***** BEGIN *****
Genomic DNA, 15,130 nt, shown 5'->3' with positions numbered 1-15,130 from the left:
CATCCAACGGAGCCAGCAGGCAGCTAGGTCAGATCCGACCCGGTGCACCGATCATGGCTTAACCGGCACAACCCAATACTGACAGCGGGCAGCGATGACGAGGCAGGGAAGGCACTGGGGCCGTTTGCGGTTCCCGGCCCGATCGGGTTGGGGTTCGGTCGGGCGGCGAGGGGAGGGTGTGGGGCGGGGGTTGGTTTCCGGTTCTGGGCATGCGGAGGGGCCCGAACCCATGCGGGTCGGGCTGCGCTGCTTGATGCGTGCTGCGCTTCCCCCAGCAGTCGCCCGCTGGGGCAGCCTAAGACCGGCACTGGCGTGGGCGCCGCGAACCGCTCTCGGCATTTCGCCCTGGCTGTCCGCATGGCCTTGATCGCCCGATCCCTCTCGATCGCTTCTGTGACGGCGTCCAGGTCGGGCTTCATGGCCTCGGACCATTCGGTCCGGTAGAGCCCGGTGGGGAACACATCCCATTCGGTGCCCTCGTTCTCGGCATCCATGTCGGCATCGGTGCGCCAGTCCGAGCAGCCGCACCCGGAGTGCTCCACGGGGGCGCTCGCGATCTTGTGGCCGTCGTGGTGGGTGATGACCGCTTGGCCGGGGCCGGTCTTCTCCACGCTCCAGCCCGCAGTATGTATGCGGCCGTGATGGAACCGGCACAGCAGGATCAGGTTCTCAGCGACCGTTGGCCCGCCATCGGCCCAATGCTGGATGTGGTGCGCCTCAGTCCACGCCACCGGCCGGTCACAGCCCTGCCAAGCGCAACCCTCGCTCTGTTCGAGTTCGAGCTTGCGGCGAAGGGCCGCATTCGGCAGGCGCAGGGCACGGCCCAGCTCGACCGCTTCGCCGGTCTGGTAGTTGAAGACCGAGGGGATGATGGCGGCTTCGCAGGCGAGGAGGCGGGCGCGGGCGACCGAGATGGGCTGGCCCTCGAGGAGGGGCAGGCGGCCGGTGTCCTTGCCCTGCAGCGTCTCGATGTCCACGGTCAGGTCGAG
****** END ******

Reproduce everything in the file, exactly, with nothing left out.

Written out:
Genomic DNA, 15,130 nt, shown 5'->3' with positions numbered 1-15,130 from the left:
CATCCAACGGAGCCAGCAGGCAGCTAGGTCAGATCCGACCCGGTGCACCGATCATGGCTTAACCGGCACAACCCAATACTGACAGCGGGCAGCGATGACGAGGCAGGGAAGGCACTGGGGCCGTTTGCGGTTCCCGGCCCGATCGGGTTGGGGTTCGGTCGGGCGGCGAGGGGAGGGTGTGGGGCGGGGGTTGGTTTCCGGTTCTGGGCATGCGGAGGGGCCCGAACCCATGCGGGTCGGGCTGCGCTGCTTGATGCGTGCTGCGCTTCCCCCAGCAGTCGCCCGCTGGGGCAGCCTAAGACCGGCACTGGCGTGGGCGCCGCGAACCGCTCTCGGCATTTCGCCCTGGCTGTCCGCATGGCCTTGATCGCCCGATCCCTCTCGATCGCTTCTGTGACGGCGTCCAGGTCGGGCTTCATGGCCTCGGACCATTCGGTCCGGTAGAGCCCGGTGGGGAACACATCCCATTCGGTGCCCTCGTTCTCGGCATCCATGTCGGCATCGGTGCGCCAGTCCGAGCAGCCGCACCCGGAGTGCTCCACGGGGGCGCTCGCGATCTTGTGGCCGTCGTGGTGGGTGATGACCGCTTGGCCGGGGCCGGTCTTCTCCACGCTCCAGCCCGCAGTATGTATGCGGCCGTGATGGAACCGGCACAGCAGGATCAGGTTCTCAGCGACCGTTGGCCCGCCATCGGCCCAATGCTGGATGTGGTGCGCCTCAGTCCACGCCACCGGCCGGTCACAGCCCTGCCAAGCGCAACCCTCGCTCTGTTCGAGTTCGAGCTTGCGGCGAAGGGCCGCATTCGGCAGGCGCAGGGCACGGCCCAGCTCGACCGCTTCGCCGGTCTGGTAGTTGAAGACCGAGGGGATGATGGCGGCTTCGCAGGCGAGGAGGCGGGCGCGGGCGACCGAGATGGGCTGGCCCTCGAGGAGGGGCAGGCGGCCGGTGTCCTTGCCCTGCAGCGTCTCGATGTCCACGGTCAGGTCGAG